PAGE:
When Two is Better than One: Digital Twins and Personalized Medicine
Television shows and sci-fi movies have brought us Artificial Intelligence (AI) and 3D simulations for decades. While some of these creations were out of this world, ideas such as digital twins (used in movies such as Mission Impossible and Her) are very real and have demonstrated value in many industries. Digital twins are simulations of real-world processes and assets in the digital world.
With the need for faster, better, and more accurate treatments for patients, the healthcare and life sciences industries are turning to what a few years ago would have been unimaginable – personalized medicine powered by technology like digital twins to ensure patient treatment. In fact, according to one survey, 75% of U.S. consumers wish their healthcare experiences were more personalized … Patients would visit their healthcare provider more often if the experience was catered to them as individuals. This level of care can range from personalized treatment plans, to implants, to new drugs based on individual personal needs. As per market research by TMR, the digital twin in healthcare industry size stood at US$ 448.9 Mn in 2021 and is likely to surpass US$ 5.3 Bn by the end of 2031.
Digitalization, especially digital twins, can become a major enabler of personalized medicine. However, implementing digital twins is not easy. It requires substantial investment combined with a different digitally enabled operating model. As leaders in healthcare and life sciences are learning, it is unfeasible to introduce personalized medicine on a large scale, without changing the traditional engineering and manufacturing regime while utilizing digital twin technology. Additional costs and efforts for engineering, production, documentation, release management and post-market surveillance lead to significant investments for personalized medicine that are not cost-effective at scale within the current structures. Therefore, a targeted approach and an experienced technology partner are necessary to adapt traditional approaches and enable digital twin technology so that they create real business value.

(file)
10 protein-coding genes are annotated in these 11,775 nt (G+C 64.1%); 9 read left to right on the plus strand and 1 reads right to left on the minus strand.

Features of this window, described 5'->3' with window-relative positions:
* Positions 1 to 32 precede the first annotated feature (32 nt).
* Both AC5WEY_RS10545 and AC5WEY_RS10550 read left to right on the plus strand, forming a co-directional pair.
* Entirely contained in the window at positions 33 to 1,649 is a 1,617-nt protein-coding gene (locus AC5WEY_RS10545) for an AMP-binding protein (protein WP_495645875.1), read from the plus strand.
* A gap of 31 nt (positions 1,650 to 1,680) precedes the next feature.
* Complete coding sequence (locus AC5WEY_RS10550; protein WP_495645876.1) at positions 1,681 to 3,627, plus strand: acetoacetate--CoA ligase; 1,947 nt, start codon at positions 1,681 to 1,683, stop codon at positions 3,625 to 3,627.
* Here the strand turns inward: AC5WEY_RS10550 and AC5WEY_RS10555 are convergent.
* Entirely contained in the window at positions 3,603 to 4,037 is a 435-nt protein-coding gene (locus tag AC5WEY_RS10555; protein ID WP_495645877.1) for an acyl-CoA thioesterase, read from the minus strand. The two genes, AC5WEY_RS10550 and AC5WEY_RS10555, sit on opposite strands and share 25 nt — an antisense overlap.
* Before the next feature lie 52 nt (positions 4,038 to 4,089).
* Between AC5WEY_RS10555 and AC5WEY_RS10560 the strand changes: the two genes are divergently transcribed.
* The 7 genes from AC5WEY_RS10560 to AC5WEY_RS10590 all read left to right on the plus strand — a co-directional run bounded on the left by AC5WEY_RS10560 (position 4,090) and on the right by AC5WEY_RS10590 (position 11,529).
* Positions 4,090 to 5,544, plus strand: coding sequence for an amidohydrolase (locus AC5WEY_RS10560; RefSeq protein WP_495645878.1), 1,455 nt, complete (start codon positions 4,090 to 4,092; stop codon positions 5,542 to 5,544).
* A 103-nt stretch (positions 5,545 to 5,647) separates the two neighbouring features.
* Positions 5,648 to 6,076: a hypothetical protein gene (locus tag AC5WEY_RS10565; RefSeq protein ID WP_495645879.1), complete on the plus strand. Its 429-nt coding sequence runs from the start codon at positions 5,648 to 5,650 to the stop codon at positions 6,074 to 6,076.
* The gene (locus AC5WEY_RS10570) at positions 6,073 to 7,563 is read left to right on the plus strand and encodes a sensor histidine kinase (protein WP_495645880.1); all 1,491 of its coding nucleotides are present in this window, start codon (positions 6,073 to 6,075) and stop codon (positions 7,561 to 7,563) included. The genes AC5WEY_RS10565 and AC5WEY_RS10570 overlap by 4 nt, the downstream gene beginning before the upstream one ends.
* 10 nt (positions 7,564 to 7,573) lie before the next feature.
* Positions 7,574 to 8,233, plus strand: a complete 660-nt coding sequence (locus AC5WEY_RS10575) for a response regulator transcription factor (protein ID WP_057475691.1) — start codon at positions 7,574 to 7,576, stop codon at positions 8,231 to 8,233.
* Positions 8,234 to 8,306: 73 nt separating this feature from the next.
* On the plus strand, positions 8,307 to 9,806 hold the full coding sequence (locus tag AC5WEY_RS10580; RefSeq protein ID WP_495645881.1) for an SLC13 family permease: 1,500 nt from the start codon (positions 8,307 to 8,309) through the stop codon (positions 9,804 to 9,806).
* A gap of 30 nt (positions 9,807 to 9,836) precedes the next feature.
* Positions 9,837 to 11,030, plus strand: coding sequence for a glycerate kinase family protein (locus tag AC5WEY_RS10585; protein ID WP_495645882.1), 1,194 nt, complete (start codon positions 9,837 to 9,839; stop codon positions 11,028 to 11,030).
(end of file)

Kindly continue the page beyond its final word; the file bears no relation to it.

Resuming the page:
To enable personalized medicine, reality needs to be simulated using digital twins along the whole value chain - from product development to production to supply chain management to performance / operations. This approach will increase efficiencies in engineering, enable small batch production scenarios at reasonable extra cost, allow for a faster time-to-market, and increase the security and quality of usage.
Digital twins paving the way for personalized medicine
The digital twin integrates all data, models, and other information of a physical asset generated along its life cycle to predict and optimize performance. They can be demonstrated in three ways for healthcare and life sciences – product, production, and performance. Let’s look at these areas more closely.
Digital product twin
Whether you are designing and engineering a personalized / customized medical device (e.g., implant) or creating a personalized drug as part of a personalized treatment plan, two key factors are important:
- The effectiveness of the device or drug based on the personal conditions of the patients; and
- The safety of the patient.
With a digital product twin, both requirements can be simulated in the digital world through a digital representation of both the product and the key conditional factors of the patient. It then allows for an effective design, a fast and cost-effective design process, and immediate quality assurance. It represents the as-designed, as-built, and as-maintained product model along with properties and behaviors.